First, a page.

All of these developments were phenomenological and flew in the face of the theoretical physics of the time. Bohr and Sommerfeld went on to modify classical mechanics in an attempt to deduce the Bohr model from first principles. They proposed that, of all closed classical orbits traced by a mechanical system in its phase space, only the ones that enclosed an area which was a multiple of Planck's constant were actually allowed. The most sophisticated version of this formalism was the so-called Sommerfeld-Wilson-Ishiwara quantization. Although the Bohr model of the hydrogen atom could be explained in this way, the spectrum of the helium atom (classically an unsolvable 3-body problem) could not be predicted. The mathematical status of quantum theory remained uncertain for some time. The term phenomenology in modern science, especially in physics, is used to describe a body of knowledge which relates several different empirical observations of phenomena to each other, in a way which is consistent with fundamental theory, but is not directly derived from theory. ... The Bohr model of the atom In atomic physics, the Bohr model depicts the atom as a small, positively charged nucleus surrounded by waves of electrons in orbit — similar in structure to the solar system, but with electrostatic forces providing attraction, rather than gravity, and with waves spread over entire... Phase space of a dynamical system with focal stability. ... The Bohr model of the atom In atomic physics, the Bohr model depicts the atom as a small, positively charged nucleus surrounded by waves of electrons in orbit — similar in structure to the solar system, but with electrostatic forces providing attraction, rather than gravity, and with waves spread over entire... The n-body problem is the problem of finding, given the initial positions, masses, and velocities of n bodies, their subsequent motions as determined by classical mechanics, i. ...


In 1923 de Broglie proposed that wave-particle duality applied not only to photons but to electrons and every other physical system. Louis-Victor-Pierre-Raymond, 7th duc de Broglie, generally known as Louis de Broglie (August 15, 1892–March 19, 1987), was a French physicist and Nobel Prize laureate. ... In physics, wave-particle duality holds that light and matter exhibit properties of both waves and of particles. ...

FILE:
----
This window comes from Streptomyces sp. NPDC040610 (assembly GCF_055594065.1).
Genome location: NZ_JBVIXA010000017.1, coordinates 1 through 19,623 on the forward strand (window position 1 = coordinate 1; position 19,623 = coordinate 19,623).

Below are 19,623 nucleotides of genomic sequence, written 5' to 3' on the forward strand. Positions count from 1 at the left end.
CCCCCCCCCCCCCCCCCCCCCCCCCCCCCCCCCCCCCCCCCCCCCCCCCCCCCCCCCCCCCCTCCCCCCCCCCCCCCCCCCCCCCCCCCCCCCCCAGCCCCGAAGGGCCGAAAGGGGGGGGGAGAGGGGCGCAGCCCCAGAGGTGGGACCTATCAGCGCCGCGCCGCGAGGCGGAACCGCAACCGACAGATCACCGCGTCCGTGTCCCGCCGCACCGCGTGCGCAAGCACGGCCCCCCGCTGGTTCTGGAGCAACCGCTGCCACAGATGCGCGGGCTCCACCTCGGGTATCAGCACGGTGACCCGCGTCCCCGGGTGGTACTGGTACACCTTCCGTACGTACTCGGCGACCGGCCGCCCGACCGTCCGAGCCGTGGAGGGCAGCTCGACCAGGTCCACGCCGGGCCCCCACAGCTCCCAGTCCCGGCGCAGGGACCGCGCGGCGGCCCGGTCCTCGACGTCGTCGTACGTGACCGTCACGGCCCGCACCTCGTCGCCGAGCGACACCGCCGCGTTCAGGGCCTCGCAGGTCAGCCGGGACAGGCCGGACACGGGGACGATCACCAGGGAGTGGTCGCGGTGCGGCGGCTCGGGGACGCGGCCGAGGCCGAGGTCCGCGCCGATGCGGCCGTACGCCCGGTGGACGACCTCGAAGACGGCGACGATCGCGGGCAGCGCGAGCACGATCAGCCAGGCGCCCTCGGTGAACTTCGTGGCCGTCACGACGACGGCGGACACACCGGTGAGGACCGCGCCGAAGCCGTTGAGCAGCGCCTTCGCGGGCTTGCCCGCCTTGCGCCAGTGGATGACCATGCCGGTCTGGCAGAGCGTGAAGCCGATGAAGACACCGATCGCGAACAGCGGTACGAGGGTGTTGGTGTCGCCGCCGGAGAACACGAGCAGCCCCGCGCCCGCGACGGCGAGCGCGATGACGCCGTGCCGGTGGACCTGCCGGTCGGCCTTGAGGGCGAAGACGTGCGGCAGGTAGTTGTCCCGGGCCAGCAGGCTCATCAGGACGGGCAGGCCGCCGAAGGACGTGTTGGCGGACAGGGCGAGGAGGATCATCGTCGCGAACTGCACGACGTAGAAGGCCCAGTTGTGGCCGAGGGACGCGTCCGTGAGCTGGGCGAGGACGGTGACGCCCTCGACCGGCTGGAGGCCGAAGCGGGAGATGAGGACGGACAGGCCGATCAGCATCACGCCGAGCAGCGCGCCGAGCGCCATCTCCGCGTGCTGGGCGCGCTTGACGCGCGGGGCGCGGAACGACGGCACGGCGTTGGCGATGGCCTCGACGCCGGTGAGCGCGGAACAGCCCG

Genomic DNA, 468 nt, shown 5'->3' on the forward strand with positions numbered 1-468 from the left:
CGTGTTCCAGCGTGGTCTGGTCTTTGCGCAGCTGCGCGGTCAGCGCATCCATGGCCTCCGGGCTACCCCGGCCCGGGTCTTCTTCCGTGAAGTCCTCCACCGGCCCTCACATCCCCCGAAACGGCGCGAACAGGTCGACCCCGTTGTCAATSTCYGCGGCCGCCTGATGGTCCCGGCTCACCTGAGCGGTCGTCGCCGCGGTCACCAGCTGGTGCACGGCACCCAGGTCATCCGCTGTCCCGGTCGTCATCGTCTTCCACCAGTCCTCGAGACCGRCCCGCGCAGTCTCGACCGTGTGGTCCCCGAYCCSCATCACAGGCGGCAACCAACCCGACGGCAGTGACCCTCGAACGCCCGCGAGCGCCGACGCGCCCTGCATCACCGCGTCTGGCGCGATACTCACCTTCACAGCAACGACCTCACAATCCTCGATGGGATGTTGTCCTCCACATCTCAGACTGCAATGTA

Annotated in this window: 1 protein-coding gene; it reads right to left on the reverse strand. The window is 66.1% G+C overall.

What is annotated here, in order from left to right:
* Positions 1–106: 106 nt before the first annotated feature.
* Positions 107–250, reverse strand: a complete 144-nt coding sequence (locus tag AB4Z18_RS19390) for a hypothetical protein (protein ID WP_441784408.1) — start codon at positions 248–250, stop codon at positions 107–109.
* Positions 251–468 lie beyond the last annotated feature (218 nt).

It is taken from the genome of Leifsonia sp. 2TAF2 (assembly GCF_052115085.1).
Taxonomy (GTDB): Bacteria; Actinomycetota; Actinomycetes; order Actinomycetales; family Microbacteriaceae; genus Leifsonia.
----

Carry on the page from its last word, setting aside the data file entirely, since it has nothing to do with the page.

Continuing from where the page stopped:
The situation changed rapidly in the years 1925-1930, when working mathematical foundations were found through the groundbreaking work of Erwin Schrödinger and Werner Heisenberg and the foundational work of John von Neumann, Hermann Weyl and Paul Dirac, and it became possible to unify several different approaches in terms of a fresh set of ideas. Bust of Schrödinger, in the courtyard arcade of the main building, University of Vienna, Austria. ... Werner Karl Heisenberg (December 5, 1901 – February 1, 1976) was a celebrated German physicist and Nobel laureate, one of the founders of quantum mechanics and acknowledged to be one of the most important physicists of the twentieth century. ... John von Neumann (Hungarian Margittai Neumann János Lajos) (born December 28, 1903 in Budapest, Austria-Hungary; died February 8, 1957 in Washington D.C., United States) was a Hungarian-born American mathematician who made contributions to quantum physics, functional analysis, set theory, topology, economics, computer science, numerical analysis, hydrodynamics... Hermann Klaus Hugo Weyl (November 9, 1885 – December 9, 1955) was a German mathematician. ... Paul Adrien Maurice Dirac, OM, FRS (IPA: [dɪræk]) (August 8, 1902 – October 20, 1984) was a British theoretical physicist and a founder of the field of quantum physics. ...